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Bubbles gets set to do his thing at Bien Hoa Air Base, near Saigon, in 1971.

Bubbles gets set to do his thing at Bien Hoa Air Base, near Saigon, in 1971. (Howard Lavick /Stars and Stripes)

SAIGON — As the 7th Air Force pilot eased his huge C130 cargo plane onto Bien Hoa AB's east ramp, he could scarcely believe his eyes. Strutting purposefully ahead of the massive transport was a high-tailed dog wearing headphones and flight glasses, leading the plane into the parking area.

The pilot was understandably perplexed, but since December the sight of Bubbles leading a plane has become a matter of routine around the transit aircraft parking ramp.

Bubbles has adopted the men of the Bien Hoa Aircraft Transit Alert Office and has become their most famous mascot.

Bubbles isn't an airedale, but according to his owner, S.Sgt. John E. Molnar, the dog took to leading planes as if he were born for the job.

"Bubbles would follow me out onto the flight line when I was marshaling in an aircraft," Molnar said. "Pretty soon he got the idea and started trotting down the yellow line ahead of the planes. Once in awhile we put a headphone set and sunglasses on him and it really cracks up the pilots," the lanky airman laughed.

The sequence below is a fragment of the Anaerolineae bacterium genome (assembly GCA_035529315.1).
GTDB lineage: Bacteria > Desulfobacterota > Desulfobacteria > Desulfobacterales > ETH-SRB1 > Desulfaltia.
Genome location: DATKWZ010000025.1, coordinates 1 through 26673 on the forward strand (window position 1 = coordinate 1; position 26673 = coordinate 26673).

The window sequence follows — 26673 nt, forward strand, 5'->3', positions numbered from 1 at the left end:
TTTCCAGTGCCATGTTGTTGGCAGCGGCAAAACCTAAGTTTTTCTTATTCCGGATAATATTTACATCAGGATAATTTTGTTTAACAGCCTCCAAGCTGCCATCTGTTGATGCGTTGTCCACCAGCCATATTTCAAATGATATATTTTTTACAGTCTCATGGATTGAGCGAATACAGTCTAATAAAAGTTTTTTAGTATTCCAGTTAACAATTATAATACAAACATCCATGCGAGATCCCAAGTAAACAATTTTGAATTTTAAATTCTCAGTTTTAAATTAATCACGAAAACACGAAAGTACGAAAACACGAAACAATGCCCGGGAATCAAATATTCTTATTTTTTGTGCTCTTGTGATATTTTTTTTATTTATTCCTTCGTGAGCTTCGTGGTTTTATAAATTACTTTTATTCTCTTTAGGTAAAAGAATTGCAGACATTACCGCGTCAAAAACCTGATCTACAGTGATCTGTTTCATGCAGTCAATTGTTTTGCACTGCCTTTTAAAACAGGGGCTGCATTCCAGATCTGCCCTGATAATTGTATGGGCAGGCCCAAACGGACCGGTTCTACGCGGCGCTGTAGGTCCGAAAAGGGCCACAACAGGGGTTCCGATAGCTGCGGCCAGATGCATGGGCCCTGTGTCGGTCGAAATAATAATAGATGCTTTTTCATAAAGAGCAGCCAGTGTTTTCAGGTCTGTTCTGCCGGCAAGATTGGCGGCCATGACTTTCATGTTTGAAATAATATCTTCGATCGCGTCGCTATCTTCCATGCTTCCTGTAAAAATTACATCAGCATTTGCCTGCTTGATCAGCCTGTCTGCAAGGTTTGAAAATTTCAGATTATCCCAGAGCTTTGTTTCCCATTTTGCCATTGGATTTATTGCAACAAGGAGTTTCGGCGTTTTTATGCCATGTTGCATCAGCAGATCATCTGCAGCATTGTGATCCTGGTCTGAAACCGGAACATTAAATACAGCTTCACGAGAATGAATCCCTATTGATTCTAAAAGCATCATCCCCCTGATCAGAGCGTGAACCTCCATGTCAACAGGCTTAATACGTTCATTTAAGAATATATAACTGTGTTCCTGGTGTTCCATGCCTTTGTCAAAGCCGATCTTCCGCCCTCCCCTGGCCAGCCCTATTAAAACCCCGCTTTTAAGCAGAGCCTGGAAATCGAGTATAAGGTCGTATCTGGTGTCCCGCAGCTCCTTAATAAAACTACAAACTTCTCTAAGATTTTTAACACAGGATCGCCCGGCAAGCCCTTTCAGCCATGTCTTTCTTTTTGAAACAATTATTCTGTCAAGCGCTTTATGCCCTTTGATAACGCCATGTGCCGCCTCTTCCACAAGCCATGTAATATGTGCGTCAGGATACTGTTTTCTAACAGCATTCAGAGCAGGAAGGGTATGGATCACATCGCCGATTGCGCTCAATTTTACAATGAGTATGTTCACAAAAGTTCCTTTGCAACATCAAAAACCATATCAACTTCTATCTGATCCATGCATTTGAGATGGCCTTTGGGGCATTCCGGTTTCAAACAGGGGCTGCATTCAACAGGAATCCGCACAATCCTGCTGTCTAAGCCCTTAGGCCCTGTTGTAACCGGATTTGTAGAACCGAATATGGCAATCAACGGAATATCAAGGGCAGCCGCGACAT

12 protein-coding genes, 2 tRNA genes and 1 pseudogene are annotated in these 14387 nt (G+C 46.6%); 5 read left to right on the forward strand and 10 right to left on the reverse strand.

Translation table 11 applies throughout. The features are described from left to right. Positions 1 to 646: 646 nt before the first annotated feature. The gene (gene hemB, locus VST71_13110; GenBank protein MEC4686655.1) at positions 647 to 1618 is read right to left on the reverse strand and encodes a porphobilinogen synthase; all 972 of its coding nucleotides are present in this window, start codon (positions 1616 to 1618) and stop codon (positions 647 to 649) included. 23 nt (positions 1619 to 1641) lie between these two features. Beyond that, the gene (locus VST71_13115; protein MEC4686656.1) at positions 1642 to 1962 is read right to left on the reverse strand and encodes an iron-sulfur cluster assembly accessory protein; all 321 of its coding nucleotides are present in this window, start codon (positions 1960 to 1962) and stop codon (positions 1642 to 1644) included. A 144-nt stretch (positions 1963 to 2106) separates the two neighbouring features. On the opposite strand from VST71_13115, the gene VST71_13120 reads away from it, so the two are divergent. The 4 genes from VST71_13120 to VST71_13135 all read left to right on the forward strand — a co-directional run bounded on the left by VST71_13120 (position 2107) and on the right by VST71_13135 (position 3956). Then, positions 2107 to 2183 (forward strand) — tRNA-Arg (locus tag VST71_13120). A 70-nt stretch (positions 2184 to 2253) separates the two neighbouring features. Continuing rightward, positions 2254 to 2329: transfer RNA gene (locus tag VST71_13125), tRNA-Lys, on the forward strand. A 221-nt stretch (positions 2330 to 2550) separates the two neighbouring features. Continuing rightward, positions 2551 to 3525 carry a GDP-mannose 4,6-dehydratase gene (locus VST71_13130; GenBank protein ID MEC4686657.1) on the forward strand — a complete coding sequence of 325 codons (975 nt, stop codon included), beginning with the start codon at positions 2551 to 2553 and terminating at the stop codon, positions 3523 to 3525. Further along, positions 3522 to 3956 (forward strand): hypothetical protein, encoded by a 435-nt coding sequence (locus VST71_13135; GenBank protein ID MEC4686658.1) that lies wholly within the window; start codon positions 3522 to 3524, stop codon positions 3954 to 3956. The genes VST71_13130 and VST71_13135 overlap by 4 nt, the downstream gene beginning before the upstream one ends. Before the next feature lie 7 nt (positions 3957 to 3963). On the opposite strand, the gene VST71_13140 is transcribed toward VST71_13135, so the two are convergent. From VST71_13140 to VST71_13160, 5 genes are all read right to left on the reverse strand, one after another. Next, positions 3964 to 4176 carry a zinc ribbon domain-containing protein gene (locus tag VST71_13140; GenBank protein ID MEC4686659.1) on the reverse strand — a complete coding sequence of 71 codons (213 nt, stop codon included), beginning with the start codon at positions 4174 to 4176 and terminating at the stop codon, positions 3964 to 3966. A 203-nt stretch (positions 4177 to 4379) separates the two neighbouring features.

Resembling a mixture of golden Labrador and dachshund, Bubbles has a long rounded body, short legs with big feet and a black stripe around his tail. One airman describes him as a "Heinz — 57 varieties."

The east ramp has become Bubbles' domain, according to Molnar. He chases other dogs away — unless they're too big — and he often makes three roll call formations a day when each of the swing shifts begin.

Bubbles' antics sometimes cause a few anxious moments.

"Like the time he got too close to the prop blasts of a C130 and was blown 15 feet through the air," Molnar recalled. "And just last week he was almost sucked into the turbine of a commercial 707."

The warm afternoon sun and a busy schedule on the flight line makes for a pooped-out pooch. Occasionally Bubbles will plop down on the runway and refuse to move, Molnar said. Usually the pilot just revs up those big engines, and Bubbles — all 40 pounds of him — moves in a hurry.

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